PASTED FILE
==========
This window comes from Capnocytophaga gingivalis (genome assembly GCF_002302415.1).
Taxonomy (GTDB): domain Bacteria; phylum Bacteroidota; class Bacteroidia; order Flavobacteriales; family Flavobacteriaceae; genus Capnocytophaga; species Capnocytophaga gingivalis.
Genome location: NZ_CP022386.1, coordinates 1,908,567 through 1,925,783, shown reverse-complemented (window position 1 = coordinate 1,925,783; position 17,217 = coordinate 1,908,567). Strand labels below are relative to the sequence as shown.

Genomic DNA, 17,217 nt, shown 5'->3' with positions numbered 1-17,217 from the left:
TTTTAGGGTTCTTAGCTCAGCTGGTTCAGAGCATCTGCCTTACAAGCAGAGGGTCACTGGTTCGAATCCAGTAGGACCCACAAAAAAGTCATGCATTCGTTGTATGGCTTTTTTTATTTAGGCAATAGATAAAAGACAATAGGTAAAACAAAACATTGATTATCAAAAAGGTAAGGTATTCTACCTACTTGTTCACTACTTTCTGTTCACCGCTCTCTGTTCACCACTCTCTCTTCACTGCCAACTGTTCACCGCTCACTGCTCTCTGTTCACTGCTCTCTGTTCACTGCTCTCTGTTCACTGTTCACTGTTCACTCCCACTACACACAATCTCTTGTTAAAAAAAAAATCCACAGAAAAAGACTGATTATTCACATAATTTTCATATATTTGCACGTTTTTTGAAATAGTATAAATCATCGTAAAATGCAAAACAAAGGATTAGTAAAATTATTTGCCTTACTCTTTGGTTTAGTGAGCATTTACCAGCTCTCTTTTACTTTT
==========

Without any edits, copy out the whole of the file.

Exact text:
This window comes from Capnocytophaga gingivalis (genome assembly GCF_002302415.1).
Taxonomy (GTDB): domain Bacteria; phylum Bacteroidota; class Bacteroidia; order Flavobacteriales; family Flavobacteriaceae; genus Capnocytophaga; species Capnocytophaga gingivalis.
Genome location: NZ_CP022386.1, coordinates 1,908,567 through 1,925,783, shown reverse-complemented (window position 1 = coordinate 1,925,783; position 17,217 = coordinate 1,908,567). Strand labels below are relative to the sequence as shown.

Genomic DNA, 17,217 nt, shown 5'->3' with positions numbered 1-17,217 from the left:
TTTTAGGGTTCTTAGCTCAGCTGGTTCAGAGCATCTGCCTTACAAGCAGAGGGTCACTGGTTCGAATCCAGTAGGACCCACAAAAAAGTCATGCATTCGTTGTATGGCTTTTTTTATTTAGGCAATAGATAAAAGACAATAGGTAAAACAAAACATTGATTATCAAAAAGGTAAGGTATTCTACCTACTTGTTCACTACTTTCTGTTCACCGCTCTCTGTTCACCACTCTCTCTTCACTGCCAACTGTTCACCGCTCACTGCTCTCTGTTCACTGCTCTCTGTTCACTGCTCTCTGTTCACTGTTCACTGTTCACTCCCACTACACACAATCTCTTGTTAAAAAAAAAATCCACAGAAAAAGACTGATTATTCACATAATTTTCATATATTTGCACGTTTTTTGAAATAGTATAAATCATCGTAAAATGCAAAACAAAGGATTAGTAAAATTATTTGCCTTACTCTTTGGTTTAGTGAGCATTTACCAGCTCTCTTTTACTTTT